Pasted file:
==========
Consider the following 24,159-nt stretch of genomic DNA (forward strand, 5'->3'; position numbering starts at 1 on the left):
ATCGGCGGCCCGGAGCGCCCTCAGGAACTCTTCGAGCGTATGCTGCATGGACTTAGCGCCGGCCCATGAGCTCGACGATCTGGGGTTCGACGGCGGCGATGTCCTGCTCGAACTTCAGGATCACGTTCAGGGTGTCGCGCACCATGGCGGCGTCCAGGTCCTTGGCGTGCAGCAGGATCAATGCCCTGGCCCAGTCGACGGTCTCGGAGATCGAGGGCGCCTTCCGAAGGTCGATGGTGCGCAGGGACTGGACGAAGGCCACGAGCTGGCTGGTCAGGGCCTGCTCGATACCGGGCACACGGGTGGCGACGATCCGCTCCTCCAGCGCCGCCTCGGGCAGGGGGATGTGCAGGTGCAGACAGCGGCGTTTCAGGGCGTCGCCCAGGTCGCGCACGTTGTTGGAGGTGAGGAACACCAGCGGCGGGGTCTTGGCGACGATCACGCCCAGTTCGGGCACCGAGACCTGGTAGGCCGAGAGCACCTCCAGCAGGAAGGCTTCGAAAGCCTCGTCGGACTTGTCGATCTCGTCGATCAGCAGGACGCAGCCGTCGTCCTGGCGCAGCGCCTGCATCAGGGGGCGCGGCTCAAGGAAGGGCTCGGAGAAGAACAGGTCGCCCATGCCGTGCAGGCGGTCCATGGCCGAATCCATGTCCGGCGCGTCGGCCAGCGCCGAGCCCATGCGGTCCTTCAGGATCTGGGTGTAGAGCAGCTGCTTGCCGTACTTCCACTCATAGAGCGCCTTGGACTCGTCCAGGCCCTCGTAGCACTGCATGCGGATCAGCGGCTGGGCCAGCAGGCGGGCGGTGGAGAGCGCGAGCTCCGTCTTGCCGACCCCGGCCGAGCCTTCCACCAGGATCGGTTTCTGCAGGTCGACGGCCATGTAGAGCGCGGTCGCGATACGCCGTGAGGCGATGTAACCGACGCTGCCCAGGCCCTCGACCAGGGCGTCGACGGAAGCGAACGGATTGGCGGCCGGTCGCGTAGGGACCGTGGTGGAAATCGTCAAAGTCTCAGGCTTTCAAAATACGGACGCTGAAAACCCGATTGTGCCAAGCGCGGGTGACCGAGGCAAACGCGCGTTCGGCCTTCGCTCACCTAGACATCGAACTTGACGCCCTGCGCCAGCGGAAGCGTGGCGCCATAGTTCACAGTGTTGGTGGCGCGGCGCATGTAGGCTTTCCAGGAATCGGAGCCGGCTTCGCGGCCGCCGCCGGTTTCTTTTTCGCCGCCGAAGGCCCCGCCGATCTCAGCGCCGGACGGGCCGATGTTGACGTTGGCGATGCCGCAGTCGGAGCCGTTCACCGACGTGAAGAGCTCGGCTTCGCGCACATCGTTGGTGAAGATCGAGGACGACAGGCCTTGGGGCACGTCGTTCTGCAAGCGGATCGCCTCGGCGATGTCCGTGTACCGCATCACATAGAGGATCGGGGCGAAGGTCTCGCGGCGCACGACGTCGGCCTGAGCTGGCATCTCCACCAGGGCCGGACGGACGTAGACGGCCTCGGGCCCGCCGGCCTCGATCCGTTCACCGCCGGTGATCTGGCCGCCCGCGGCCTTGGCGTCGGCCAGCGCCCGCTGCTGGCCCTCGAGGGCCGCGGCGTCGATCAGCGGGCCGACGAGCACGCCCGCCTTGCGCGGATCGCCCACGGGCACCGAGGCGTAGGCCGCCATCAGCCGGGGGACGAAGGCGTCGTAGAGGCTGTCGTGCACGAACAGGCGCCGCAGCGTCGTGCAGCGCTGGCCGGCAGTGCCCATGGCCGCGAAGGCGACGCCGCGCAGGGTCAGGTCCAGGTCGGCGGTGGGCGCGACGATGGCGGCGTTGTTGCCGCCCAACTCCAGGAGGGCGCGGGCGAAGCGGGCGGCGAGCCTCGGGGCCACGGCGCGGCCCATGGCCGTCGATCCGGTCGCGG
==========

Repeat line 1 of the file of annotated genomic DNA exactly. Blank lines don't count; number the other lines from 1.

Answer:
Consider the following 24,159-nt stretch of genomic DNA (forward strand, 5'->3'; position numbering starts at 1 on the left):